In this article Tim Nicholls, Policy & Parliamentary Officer at the National Autistic Society (NAS) introduces the publication of the new statutory guidance to implement the adult autism strategy for England (Think Autism), a key requirement of the Autism Act.
Think Autism: statutory guidance published
The new guidance has increased in scope to include employment and criminal justice. It also updates what local authorities and NHS bodies in England should be doing in relation to some new laws like the Care Act and the Children and Families Act for adults with autism. Specifically, the section relating to training has been made clearer, outlining which categories of professionals need particular levels of training. There is also more description of what diagnostic and care pathways should look like.
This guidance, by including more information for commissioners will make it clearer what councils and the NHS have to do to improve support for adults with autism.
Key duties on councils and the NHS include:
• Providing autism training for all staff in health and care services
• Providing specialist training for key staff, such as GPs and community care assessors (this has been made clearer in the new guidance, to include more information about what different levels of awareness mean)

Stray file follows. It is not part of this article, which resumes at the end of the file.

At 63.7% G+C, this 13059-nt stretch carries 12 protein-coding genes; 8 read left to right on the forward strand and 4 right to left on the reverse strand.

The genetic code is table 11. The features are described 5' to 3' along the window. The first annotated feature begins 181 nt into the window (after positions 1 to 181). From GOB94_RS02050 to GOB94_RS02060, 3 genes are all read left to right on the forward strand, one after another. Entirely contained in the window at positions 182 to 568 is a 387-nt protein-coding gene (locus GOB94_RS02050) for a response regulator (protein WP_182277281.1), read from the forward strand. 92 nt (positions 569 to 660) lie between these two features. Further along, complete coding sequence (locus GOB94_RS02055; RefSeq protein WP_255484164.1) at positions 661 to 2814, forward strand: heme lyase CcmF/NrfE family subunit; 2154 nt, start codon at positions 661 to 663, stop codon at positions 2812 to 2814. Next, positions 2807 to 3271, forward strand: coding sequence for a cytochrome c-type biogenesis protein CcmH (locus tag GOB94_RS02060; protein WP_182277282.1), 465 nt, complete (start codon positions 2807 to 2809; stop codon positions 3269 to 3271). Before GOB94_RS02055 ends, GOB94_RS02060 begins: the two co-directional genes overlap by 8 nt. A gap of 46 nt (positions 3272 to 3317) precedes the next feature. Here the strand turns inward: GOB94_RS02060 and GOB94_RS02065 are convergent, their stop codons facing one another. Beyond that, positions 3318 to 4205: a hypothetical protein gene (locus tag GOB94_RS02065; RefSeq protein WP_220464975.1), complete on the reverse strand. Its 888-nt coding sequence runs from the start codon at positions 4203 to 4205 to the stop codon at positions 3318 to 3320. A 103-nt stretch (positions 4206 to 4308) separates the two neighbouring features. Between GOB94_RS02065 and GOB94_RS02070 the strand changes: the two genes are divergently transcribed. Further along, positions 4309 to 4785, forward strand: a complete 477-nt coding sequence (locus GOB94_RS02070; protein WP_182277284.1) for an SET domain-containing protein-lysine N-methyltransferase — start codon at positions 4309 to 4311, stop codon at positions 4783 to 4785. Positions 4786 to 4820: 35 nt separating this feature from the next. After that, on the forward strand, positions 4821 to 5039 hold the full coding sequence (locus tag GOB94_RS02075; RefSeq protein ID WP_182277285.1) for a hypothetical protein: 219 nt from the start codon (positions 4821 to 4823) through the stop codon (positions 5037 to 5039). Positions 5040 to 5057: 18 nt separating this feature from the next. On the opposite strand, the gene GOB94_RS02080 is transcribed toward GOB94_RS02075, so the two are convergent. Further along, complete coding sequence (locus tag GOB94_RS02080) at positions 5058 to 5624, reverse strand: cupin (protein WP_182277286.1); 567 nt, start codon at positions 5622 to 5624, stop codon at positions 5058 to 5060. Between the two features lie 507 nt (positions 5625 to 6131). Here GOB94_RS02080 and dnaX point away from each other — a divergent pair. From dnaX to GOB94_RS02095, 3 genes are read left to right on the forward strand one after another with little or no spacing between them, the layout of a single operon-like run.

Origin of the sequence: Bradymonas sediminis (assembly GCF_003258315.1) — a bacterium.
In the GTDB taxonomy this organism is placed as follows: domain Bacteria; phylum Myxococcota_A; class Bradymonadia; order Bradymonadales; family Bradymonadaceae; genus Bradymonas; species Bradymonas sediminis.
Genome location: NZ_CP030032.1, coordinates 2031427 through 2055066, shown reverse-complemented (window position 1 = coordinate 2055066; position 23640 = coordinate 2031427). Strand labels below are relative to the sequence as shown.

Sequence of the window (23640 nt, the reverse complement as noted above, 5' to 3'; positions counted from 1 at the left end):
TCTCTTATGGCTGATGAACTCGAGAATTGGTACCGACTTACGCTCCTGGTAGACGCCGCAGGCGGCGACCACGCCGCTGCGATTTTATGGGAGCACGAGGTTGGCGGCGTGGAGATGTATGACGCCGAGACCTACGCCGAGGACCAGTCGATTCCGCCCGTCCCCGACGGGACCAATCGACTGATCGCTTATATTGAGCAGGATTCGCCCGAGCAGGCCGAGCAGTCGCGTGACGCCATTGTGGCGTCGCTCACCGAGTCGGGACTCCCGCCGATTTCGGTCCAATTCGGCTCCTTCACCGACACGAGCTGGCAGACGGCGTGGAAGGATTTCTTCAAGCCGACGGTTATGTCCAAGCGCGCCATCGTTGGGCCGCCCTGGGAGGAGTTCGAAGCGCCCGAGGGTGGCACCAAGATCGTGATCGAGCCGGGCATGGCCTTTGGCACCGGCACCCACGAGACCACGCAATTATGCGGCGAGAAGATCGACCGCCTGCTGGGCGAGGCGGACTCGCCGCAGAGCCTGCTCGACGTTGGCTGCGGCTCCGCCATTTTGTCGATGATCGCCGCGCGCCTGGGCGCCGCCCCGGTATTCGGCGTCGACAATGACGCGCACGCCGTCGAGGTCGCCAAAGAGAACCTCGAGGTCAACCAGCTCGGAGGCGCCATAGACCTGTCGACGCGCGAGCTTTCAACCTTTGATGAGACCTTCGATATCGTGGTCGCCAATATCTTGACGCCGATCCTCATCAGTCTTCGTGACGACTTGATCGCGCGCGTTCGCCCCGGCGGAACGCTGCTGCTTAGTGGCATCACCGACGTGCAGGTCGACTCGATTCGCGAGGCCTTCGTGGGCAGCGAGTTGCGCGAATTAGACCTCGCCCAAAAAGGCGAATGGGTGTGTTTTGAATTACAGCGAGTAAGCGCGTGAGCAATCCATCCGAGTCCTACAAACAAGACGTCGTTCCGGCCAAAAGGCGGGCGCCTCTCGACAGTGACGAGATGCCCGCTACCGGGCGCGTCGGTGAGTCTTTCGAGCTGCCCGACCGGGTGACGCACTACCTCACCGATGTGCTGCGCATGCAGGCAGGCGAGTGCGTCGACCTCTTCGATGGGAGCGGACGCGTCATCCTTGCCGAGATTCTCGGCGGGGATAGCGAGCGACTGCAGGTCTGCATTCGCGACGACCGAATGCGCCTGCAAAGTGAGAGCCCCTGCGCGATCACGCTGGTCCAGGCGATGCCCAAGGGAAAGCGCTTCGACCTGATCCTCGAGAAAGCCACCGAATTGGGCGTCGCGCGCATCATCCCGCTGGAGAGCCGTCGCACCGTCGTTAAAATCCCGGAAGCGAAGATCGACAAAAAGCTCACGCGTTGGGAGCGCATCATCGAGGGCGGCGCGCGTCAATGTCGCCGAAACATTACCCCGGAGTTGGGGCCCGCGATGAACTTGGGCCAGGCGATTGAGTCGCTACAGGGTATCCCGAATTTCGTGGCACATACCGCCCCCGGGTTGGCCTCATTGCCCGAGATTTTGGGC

• Providing a clear pathway to diagnosis and assessment for care and support needs. And that this cannot be denied to a person if they do not have a learning disability
• Having an autism lead in the area (this will be a senior member of staff in your council who has responsibility for overseeing autism services in the area)
• Having a plan in place to develop the right services for the area, based on adequate data about people with autism and their needs
• Having a partnership board to involve and bring together key people in the area to make decisions about local services, including people with autism and their families.
The National Autistic Society's (NAS) Push for Action campaign showed that 70% of adults with autism were not getting the care and support they needed from social services. Likewise, 70% of adults with autism told the NAS that with more support they would be less isolated.
After Push for Action, the Government reviewed the adult autism strategy for England, and published Think Autism, which committed to improving support for adults with autism and included a number of new areas, such as employment support and criminal justice.
We know that, while a lot of local areas have been working to improve their services for adults with autism, progress remains patchy. We are calling on local decision makers to help drive forward the statutory guidance in every single area.
More information can be found on the NAS website about the Autism Act, Think Autism and this new guidance.
Author: Tim Nicholls, Policy & Parliamentary Officer at the National Autistic Society
Date added: 27 March 2015